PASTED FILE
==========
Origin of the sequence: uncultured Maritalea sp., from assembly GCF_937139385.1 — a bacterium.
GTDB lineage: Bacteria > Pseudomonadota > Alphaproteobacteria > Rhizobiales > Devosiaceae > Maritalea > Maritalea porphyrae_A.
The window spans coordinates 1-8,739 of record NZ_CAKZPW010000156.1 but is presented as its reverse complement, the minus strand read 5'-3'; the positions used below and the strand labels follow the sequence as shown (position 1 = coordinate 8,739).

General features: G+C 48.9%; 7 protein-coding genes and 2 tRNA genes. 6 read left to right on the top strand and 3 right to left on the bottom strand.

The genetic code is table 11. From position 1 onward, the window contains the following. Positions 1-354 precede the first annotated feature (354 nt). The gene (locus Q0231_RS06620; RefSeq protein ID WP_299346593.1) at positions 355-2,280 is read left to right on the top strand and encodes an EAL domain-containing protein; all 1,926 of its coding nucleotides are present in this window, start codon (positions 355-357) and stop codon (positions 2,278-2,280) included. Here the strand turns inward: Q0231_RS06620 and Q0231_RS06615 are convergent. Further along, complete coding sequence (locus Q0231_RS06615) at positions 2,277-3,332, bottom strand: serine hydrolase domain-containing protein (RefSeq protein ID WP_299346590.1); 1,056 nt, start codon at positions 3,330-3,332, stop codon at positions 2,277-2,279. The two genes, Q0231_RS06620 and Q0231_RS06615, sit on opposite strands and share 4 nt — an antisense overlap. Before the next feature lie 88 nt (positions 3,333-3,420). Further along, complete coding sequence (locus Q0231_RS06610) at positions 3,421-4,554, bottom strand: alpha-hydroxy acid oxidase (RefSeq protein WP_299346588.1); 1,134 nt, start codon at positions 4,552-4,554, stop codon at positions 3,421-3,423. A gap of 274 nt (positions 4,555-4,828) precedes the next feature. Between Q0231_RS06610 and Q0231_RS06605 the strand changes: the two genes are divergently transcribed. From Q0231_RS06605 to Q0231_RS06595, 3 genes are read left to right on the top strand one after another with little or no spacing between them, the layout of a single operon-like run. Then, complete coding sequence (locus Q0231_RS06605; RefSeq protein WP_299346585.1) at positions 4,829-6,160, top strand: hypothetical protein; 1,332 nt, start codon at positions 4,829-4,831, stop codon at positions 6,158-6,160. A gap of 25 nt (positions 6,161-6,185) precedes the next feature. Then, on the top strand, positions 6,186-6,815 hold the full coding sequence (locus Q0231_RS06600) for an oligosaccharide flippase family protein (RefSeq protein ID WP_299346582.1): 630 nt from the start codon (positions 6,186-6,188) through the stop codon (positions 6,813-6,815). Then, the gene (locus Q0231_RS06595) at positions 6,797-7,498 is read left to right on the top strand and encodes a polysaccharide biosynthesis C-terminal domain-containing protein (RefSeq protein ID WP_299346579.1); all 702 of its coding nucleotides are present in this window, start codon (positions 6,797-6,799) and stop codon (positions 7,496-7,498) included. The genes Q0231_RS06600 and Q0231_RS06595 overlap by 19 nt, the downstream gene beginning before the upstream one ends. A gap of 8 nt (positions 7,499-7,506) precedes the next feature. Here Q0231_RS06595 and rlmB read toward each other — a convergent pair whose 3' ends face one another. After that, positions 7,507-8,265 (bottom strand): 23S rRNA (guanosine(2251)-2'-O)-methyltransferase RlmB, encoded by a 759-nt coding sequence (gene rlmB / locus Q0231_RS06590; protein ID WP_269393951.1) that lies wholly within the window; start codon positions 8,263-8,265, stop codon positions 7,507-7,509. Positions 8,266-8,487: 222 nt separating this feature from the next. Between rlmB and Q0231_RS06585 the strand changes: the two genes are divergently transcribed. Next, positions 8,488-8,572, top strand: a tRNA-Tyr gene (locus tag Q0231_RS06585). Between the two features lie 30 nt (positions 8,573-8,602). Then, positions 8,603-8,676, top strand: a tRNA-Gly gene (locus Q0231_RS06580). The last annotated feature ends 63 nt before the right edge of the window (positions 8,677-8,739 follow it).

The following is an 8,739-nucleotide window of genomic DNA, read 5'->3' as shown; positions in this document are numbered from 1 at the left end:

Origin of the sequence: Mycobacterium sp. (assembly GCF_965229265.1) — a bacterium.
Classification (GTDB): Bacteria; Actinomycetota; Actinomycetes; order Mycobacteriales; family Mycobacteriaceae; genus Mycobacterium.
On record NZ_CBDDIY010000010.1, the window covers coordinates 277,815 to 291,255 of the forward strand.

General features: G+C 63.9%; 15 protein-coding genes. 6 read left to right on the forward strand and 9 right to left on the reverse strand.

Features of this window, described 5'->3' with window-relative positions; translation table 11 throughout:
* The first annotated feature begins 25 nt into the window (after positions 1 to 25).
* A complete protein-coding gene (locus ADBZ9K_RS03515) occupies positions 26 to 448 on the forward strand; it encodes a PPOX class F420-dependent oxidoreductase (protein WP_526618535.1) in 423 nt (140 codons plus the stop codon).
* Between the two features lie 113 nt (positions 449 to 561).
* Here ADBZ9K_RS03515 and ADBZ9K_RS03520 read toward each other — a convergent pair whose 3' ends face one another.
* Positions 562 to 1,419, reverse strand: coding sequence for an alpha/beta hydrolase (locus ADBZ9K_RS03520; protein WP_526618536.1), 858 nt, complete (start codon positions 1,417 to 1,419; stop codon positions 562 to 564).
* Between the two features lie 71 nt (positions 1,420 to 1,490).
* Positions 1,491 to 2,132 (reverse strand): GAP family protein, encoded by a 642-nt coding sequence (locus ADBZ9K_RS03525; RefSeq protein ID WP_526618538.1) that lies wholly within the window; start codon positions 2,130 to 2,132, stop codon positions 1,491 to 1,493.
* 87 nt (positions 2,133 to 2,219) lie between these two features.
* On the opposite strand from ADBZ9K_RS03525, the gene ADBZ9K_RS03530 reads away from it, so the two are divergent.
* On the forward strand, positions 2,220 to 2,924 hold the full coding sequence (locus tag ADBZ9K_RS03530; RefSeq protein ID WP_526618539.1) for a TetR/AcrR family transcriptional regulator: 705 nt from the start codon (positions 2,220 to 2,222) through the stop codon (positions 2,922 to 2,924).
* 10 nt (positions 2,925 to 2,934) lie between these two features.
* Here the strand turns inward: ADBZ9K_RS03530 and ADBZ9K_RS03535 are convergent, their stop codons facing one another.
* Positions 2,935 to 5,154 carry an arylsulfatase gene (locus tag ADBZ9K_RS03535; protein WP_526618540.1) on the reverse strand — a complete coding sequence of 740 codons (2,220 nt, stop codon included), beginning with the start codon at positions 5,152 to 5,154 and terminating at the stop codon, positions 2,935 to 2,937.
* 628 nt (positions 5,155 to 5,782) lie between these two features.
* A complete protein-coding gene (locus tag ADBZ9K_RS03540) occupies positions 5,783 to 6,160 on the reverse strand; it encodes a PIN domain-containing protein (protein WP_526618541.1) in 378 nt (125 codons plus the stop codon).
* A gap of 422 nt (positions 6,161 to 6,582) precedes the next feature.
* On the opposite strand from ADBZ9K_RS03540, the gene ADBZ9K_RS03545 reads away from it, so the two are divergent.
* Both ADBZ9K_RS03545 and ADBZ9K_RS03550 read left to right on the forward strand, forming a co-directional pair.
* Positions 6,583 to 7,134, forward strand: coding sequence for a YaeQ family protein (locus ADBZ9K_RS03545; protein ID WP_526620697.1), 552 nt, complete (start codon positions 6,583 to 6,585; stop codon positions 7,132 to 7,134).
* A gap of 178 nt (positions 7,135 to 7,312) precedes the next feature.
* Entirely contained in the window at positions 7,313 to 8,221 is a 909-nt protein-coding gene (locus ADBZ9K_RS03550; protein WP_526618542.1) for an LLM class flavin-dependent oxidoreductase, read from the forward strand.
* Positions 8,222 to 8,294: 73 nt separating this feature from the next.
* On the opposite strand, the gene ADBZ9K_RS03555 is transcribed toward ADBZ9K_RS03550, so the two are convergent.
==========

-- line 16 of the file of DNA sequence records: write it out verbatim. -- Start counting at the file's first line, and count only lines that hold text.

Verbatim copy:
* Positions 562 to 1,419, reverse strand: coding sequence for an alpha/beta hydrolase (locus ADBZ9K_RS03520; protein WP_526618536.1), 858 nt, complete (start codon positions 1,417 to 1,419; stop codon positions 562 to 564).